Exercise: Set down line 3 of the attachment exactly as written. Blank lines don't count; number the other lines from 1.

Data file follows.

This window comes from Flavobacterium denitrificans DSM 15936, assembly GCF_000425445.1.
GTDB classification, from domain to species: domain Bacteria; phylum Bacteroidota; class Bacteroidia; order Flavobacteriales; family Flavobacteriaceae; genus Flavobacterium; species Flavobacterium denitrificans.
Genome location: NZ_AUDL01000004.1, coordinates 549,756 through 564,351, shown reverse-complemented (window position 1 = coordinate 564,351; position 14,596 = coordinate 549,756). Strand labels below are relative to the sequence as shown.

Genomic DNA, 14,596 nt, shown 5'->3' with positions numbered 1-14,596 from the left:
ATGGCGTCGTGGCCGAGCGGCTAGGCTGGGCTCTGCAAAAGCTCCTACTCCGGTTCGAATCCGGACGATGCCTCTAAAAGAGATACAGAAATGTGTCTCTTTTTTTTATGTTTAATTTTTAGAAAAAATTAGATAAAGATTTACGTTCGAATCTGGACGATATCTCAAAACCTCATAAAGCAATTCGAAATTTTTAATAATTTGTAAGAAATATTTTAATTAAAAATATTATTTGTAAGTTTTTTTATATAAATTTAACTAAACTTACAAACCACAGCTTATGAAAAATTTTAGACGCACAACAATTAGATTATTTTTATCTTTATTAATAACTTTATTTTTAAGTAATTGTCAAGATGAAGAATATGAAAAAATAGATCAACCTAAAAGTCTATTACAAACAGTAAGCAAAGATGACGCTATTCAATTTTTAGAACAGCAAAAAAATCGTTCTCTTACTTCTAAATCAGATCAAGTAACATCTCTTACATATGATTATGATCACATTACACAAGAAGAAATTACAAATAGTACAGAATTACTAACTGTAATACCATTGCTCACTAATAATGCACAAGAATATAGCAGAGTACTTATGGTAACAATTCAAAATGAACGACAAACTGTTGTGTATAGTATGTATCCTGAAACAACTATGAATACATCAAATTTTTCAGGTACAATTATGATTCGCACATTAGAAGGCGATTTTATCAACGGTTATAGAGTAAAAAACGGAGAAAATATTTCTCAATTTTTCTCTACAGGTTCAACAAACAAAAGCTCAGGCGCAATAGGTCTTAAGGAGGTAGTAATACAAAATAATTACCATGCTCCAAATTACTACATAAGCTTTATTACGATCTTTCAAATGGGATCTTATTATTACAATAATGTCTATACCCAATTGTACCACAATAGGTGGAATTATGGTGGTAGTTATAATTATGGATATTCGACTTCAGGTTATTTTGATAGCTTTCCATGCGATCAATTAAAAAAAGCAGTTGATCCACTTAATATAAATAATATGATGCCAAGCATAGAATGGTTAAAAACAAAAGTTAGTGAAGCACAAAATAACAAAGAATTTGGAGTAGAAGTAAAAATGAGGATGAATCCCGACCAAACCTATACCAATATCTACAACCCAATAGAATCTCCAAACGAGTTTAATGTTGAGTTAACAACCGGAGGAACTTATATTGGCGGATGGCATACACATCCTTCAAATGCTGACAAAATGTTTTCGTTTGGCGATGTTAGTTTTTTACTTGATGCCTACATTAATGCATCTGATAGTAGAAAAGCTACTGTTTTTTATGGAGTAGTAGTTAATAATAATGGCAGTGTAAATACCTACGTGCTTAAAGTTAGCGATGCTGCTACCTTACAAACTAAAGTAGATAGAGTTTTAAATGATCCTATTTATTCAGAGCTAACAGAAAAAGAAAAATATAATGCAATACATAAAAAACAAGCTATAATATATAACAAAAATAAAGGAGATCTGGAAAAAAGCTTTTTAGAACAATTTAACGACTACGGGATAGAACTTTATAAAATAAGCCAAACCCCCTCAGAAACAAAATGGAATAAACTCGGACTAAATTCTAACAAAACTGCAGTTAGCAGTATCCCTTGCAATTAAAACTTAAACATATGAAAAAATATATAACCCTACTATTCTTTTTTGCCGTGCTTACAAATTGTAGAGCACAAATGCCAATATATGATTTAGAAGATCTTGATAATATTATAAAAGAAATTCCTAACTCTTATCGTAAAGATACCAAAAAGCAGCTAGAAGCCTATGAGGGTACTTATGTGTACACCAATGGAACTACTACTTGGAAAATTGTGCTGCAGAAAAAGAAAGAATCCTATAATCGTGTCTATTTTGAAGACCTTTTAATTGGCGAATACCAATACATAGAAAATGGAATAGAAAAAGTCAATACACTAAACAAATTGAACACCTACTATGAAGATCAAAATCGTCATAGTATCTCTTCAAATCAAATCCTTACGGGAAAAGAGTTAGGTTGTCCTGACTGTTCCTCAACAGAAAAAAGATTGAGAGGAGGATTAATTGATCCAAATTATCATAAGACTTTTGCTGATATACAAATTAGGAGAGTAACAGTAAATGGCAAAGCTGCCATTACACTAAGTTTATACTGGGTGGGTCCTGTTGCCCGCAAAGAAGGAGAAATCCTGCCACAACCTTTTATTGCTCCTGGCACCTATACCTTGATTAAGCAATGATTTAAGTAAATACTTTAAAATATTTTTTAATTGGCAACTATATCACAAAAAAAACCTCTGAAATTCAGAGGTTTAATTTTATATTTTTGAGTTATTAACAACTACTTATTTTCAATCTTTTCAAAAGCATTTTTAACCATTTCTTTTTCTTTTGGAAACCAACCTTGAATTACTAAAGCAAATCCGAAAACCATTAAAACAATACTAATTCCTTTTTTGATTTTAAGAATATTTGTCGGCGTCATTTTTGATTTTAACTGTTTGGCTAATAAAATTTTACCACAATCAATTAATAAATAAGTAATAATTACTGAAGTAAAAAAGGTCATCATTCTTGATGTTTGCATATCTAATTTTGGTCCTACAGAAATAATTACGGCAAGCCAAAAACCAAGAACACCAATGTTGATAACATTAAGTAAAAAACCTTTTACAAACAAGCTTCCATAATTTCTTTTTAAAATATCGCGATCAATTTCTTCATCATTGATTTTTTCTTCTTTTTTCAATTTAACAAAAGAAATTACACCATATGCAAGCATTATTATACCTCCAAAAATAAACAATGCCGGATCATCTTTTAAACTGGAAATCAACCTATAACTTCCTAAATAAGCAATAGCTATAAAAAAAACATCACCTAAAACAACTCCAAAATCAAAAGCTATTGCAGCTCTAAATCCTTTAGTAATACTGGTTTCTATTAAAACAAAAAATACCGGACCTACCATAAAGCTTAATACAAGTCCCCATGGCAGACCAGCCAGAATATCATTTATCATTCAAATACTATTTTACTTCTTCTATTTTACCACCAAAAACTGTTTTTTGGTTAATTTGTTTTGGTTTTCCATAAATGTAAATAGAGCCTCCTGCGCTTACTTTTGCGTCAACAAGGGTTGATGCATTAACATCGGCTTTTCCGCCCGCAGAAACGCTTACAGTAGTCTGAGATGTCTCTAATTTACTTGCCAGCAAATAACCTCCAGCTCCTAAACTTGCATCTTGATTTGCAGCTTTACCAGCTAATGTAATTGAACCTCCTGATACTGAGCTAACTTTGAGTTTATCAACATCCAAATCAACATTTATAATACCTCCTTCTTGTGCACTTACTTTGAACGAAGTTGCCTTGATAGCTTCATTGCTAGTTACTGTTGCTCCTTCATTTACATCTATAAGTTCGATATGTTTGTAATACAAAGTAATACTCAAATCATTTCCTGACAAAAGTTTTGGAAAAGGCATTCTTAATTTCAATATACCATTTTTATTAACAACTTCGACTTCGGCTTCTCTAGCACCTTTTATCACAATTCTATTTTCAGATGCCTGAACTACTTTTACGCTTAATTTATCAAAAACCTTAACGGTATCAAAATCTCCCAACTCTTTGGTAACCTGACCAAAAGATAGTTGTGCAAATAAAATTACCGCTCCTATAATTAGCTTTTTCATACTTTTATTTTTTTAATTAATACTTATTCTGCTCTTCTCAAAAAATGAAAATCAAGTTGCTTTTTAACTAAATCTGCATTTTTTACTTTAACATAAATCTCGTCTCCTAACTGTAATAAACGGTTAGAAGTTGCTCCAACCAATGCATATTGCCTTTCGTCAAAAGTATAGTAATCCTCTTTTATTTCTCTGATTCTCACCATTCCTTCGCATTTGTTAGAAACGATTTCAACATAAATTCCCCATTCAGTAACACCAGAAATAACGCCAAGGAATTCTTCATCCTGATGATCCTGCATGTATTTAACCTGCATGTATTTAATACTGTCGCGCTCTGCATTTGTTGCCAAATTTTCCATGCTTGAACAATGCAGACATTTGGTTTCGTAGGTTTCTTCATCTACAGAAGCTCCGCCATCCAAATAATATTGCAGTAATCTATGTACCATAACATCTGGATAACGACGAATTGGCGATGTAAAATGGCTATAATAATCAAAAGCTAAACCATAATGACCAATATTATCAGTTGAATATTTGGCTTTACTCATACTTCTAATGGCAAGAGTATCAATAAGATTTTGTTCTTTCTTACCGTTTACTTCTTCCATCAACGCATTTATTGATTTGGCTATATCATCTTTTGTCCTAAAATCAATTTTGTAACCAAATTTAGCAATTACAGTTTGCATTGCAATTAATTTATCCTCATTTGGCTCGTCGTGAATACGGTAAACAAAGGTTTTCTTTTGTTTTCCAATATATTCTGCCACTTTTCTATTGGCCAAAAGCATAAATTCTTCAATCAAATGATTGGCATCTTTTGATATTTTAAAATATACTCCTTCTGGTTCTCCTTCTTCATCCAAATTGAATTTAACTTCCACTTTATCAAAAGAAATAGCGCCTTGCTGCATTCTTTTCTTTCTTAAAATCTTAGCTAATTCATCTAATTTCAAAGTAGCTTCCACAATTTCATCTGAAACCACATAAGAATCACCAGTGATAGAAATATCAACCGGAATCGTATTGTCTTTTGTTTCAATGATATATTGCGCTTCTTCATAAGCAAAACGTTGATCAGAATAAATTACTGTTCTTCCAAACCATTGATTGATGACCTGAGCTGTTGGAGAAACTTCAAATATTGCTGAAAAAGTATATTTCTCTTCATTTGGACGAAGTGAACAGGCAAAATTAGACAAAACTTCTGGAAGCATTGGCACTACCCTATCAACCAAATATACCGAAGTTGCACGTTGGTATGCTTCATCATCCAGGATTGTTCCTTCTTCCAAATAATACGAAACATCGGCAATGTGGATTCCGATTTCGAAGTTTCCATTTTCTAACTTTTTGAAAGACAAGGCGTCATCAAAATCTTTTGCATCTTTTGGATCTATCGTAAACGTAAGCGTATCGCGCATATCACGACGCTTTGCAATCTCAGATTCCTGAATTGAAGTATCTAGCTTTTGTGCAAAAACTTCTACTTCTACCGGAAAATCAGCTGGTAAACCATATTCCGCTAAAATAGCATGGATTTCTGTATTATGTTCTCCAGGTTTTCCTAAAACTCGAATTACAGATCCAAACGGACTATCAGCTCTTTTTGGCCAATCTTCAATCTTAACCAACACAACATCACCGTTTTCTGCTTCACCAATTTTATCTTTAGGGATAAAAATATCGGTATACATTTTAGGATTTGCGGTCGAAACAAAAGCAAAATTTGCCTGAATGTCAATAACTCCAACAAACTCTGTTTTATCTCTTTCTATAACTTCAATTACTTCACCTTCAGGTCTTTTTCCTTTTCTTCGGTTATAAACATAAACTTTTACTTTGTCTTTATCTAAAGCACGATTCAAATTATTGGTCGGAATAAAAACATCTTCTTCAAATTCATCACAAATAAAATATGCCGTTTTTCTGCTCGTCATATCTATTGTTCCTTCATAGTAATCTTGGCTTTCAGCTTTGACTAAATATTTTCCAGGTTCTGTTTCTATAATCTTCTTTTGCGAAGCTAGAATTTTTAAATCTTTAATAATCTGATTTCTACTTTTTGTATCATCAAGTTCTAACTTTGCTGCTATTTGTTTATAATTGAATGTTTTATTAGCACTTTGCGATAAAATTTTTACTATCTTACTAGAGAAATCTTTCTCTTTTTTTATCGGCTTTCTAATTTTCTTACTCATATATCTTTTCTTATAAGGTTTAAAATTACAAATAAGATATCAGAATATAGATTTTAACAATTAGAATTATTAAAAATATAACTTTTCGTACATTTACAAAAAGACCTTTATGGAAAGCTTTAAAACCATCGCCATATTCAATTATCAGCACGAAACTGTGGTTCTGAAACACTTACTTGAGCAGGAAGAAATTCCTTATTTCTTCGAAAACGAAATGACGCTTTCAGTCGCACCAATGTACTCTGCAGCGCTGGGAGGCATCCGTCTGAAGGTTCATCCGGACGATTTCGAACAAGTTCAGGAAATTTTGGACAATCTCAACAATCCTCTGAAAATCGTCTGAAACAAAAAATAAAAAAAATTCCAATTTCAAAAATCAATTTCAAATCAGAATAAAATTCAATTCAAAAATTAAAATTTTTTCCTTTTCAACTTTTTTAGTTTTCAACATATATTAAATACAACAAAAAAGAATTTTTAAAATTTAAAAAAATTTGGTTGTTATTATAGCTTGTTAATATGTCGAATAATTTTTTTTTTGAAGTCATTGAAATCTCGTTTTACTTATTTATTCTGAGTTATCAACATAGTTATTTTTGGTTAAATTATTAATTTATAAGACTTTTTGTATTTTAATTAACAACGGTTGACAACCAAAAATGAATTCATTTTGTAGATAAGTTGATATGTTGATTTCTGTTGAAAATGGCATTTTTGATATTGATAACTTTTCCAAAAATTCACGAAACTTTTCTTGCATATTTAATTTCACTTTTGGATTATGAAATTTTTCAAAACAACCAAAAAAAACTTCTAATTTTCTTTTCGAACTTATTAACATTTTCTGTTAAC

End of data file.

Genome location: NZ_AUDL01000004.1, coordinates 549,756 through 564,351, shown reverse-complemented (window position 1 = coordinate 564,351; position 14,596 = coordinate 549,756). Strand labels below are relative to the sequence as shown.